(Please note: neither ‘porn’ nor ‘explosions’ will take place below.)

When to choose 1.85 : 1 Aspect Ratio
You want to tell an intimate story–for example the struggles of half-Job, half-schmuck Larry Gopnik in the Coens’ A Serious Man (2009). The story resonates with the Coens’ own Minnesota childhood and because Larry at no point fights a polar bear on top of the White House or saves the Third World, the film remains in the smaller, more appropriate ratio of 1:85 (aka “flat widescreen”). Another example is Sofia Coppola’s Lost in Translation (2003), which never stretches the borders of a 1:85 screen nor the demands of the viewer with its zeitgeisty romance, because if you expand the frame you’re also expanding the viewer’s expectations. The flat screen ratio has been adopted worldwide by filmmakers over the standard 1:37 that was once de rigueur for documentaries and fictional work grounded in reality, with 1:37/1:33 ratios still being used for certain projects (Alan Clarke’s  Elephant [1989] and later Gus Van Zant’s own version [2003] spring to mind with their particular unsettling realities).

Below is an example of a 1:85 widescreen ratio:

When to choose 2.39 : 1 Aspect Ratio
If you’re gonna do a “larger than life” film (see: Tarantino’s WWII fantasies in Inglourious Basterds [2009], or PTA fulminating against capitalism with There Will Be Blood [2007]), you don’t want your epic fighting for breathing room in the frame, hence the longer image of 2:39 to match a larger subject matter. The Man with No Name in Leone’s spaghetti westerns was an iconic character in an iconic setting, therefore The Good, the Bad and the Ugly (1966) had to be shot/viewed in anamorphic widescreen–the alternative to a shoddy pan-and-scan world lacking perspective on the mythical gunslingers in the Wild West (via the high plains of Spain). This can also apply to gritty films with an immense worldview, say the international scheming of Syriana (2005), or the canonization of the 9/11 passengers in United 93 (2006). Soderbergh’s Traffic (2000) worked in 1:85 because it had common ground with the reality of cinema-vérité documentaries, but it also would have been entirely acceptable to have been shot/screened in anamorphic with its scope of characters and events.

Below is a 2:39 aspect ratio:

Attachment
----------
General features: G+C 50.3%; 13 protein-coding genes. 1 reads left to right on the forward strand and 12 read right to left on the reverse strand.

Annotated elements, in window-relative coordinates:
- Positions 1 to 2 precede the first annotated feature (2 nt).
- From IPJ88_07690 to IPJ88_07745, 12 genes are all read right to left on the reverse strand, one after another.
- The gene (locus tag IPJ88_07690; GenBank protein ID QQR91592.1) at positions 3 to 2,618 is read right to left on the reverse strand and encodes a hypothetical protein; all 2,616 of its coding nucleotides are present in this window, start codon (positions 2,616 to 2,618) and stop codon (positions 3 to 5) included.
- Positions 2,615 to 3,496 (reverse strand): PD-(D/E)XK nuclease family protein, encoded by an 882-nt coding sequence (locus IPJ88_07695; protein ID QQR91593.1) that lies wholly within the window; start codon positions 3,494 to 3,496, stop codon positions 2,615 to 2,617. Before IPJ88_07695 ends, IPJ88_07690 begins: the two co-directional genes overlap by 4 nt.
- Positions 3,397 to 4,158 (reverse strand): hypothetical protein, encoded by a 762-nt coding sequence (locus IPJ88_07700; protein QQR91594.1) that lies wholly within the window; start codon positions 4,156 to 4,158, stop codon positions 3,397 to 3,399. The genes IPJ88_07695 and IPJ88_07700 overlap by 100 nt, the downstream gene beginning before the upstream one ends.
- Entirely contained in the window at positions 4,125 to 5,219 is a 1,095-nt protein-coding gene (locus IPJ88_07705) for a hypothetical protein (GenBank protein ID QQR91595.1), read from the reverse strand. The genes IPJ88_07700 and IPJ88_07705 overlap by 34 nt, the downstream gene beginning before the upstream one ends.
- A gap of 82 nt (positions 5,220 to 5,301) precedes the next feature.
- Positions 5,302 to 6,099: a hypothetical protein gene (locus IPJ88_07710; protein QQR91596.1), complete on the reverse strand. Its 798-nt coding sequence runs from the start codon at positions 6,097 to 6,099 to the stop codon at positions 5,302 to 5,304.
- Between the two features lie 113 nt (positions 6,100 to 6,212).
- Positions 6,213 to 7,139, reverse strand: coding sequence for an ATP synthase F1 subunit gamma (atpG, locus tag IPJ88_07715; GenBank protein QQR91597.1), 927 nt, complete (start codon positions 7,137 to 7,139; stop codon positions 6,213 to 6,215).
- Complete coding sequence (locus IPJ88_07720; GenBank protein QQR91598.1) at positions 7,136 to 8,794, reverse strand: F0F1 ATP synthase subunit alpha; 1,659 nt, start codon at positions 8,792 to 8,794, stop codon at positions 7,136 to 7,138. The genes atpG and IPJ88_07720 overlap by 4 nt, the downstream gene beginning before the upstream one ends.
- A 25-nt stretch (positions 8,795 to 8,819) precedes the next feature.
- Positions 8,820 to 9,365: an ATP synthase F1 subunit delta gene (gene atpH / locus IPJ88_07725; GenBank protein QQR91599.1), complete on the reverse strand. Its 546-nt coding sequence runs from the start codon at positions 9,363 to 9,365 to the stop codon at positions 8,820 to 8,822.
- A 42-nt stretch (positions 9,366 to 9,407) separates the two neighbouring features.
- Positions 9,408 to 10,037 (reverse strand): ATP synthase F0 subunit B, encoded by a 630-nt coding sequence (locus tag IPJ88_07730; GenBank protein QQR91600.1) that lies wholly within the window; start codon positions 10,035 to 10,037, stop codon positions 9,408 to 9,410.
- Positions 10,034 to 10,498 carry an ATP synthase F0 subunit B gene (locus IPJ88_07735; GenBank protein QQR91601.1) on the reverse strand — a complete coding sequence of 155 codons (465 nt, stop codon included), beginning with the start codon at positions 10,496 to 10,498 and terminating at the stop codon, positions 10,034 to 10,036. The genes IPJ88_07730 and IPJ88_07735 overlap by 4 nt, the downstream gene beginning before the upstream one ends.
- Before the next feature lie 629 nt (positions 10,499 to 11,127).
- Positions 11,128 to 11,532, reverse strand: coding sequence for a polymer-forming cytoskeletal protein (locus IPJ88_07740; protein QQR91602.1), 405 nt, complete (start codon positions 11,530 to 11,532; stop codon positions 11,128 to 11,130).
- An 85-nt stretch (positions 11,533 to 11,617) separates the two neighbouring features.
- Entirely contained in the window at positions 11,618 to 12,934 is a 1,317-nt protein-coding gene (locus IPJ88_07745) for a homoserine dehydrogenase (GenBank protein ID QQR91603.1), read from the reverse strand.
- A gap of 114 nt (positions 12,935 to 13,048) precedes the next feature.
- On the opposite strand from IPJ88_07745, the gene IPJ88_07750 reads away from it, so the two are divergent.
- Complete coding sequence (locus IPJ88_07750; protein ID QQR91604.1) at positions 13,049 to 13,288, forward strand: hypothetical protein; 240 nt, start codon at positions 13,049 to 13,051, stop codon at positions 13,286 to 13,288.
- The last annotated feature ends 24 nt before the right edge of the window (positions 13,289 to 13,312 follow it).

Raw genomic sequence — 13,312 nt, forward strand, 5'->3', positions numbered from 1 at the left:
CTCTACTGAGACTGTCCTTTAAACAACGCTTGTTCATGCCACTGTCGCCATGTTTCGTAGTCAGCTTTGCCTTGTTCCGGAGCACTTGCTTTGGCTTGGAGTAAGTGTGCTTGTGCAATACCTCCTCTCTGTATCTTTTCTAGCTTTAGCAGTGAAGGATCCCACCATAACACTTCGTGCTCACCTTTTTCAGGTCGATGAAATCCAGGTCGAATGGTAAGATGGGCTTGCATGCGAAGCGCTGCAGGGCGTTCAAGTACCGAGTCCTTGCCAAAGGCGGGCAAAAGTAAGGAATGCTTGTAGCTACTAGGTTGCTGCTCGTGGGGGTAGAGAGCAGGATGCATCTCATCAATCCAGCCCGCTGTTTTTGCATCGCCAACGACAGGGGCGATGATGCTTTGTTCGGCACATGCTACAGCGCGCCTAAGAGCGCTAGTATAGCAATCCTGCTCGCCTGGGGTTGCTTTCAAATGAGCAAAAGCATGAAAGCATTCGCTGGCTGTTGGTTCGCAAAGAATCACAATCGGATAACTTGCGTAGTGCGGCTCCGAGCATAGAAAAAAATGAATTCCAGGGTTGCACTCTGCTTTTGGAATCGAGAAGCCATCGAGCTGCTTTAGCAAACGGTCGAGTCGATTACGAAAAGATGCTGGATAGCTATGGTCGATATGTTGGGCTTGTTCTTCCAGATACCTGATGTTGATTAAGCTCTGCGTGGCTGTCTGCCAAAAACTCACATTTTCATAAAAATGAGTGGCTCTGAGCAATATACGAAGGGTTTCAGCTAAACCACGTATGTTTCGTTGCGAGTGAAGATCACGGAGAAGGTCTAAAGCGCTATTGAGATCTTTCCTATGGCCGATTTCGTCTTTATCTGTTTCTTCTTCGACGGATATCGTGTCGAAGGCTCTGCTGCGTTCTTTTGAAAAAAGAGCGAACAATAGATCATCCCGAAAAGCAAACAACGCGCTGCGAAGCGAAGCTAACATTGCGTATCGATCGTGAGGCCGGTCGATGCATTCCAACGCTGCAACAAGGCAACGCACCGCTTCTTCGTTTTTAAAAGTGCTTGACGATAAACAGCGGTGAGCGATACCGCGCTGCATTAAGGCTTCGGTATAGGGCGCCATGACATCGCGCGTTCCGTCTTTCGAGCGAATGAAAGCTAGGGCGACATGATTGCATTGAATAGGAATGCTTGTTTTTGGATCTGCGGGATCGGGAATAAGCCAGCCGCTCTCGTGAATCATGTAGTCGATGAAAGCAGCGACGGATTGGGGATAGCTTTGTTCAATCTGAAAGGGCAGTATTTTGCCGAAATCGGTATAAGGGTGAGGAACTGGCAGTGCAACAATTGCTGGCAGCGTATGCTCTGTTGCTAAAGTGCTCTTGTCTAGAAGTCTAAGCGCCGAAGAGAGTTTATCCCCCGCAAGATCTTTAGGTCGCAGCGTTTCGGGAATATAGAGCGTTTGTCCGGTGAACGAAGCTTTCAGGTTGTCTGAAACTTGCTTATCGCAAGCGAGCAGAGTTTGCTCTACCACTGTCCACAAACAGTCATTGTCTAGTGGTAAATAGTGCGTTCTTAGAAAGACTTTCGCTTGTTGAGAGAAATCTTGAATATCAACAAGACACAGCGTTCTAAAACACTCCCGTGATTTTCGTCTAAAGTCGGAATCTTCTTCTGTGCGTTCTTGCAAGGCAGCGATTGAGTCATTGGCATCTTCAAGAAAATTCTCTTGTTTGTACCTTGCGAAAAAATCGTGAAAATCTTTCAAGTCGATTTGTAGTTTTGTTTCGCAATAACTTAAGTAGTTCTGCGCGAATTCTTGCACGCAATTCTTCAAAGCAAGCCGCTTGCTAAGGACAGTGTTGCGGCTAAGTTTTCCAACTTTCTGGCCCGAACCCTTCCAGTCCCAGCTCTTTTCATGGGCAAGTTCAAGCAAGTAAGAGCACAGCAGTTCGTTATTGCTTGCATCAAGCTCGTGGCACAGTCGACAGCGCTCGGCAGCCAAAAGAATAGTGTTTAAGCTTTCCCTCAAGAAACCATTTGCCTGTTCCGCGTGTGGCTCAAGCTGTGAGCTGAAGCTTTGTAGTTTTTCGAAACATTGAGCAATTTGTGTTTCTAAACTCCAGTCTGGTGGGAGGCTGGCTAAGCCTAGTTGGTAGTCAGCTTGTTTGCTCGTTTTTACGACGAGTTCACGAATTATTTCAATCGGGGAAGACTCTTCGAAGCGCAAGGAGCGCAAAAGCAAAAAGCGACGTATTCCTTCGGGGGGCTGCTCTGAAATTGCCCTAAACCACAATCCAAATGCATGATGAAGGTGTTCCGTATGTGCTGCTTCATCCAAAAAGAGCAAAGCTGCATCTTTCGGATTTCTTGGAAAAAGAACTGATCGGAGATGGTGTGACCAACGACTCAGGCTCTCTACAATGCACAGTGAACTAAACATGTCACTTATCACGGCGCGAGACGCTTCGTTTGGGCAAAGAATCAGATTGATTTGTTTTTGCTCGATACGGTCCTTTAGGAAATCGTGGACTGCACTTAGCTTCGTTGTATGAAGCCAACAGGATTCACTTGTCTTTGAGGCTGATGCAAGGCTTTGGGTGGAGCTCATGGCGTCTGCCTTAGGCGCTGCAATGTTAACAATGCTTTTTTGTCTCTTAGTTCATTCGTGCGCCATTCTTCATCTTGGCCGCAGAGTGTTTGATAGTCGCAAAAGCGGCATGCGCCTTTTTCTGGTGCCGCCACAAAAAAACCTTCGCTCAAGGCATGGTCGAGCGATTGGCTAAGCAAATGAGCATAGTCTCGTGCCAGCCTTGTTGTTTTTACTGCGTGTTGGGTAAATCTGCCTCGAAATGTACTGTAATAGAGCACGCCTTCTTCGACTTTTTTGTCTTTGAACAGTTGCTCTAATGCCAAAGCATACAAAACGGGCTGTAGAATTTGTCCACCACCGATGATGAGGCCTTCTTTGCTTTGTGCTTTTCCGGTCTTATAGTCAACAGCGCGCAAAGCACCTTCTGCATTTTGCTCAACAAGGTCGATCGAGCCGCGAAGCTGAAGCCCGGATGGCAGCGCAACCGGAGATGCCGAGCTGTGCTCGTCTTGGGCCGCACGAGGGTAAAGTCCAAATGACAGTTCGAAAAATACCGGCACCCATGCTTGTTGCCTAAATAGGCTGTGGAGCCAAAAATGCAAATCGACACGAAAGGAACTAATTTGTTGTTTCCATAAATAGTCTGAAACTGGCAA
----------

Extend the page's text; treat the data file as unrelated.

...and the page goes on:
Film vs. Digital

Celluloid has existed for over three centuries, and along with persistence-of-vision remains the closest claim to alchemy that civilization has achieved. Digital is the steadily-popular method for filming blockbusters, indie flicks and everything in-between, for very good reasons: flexibility, durability, ease of shooting on set and transfer time in post-production. My thoughts on shooting film vs. digital go beyond the technical limitations and financial reasons behind both formats and towards the psychology of WHY you should choose a certain format. If celluloid and photography have deep roots in our history over the past 200 years and digital points to our present and future, should that thought process not apply to the format with which you choose to film a Mumblecore short, a 3-hour Custer bio-pic or any sci-fi extravaganza?

Michael Mann chose digital to bring John Dillinger’s brief life to screen in Public Enemies (2009) with the intention of immersing the audience in 1930’s Americana and it worked up until the slo-mo climax stretched the demands one could place on the format. Digital has yet to find a solution to its awkward appearance in slow-motion, and this undercut otherwise excellent reasoning for more period pieces to be shot digitally. Another offender is Mel Gibson’s Apocalypto (2006), which allowed the filmmakers an easier time of shooting in the Mexican jungles than 35mm film yet in any scene involving fast-cutting movement, digital ‘pixelation’ occurred–thus taking me right out of the realm of the Mayans. Now if pixelation were to occur in present day settings such as Mann’s Miami Vice (2006) or the futuristic Avatar (2009) I would readily except the digital look as a reflection of our modern times and the years to come. My point being if you want to capture the essence of the past perhaps you should put down the Red One camera and pick up a Super 35 camera with a fine grainy stock, and vice-versa if you’re making the next Terminator popcorn muncher.

There you go, those are my thoughts on the matters, I hope they can be of use to you.

Thanks to the images section of Blu-ray.com and dvdbeaver.com for the examples used above.

-B.A.S.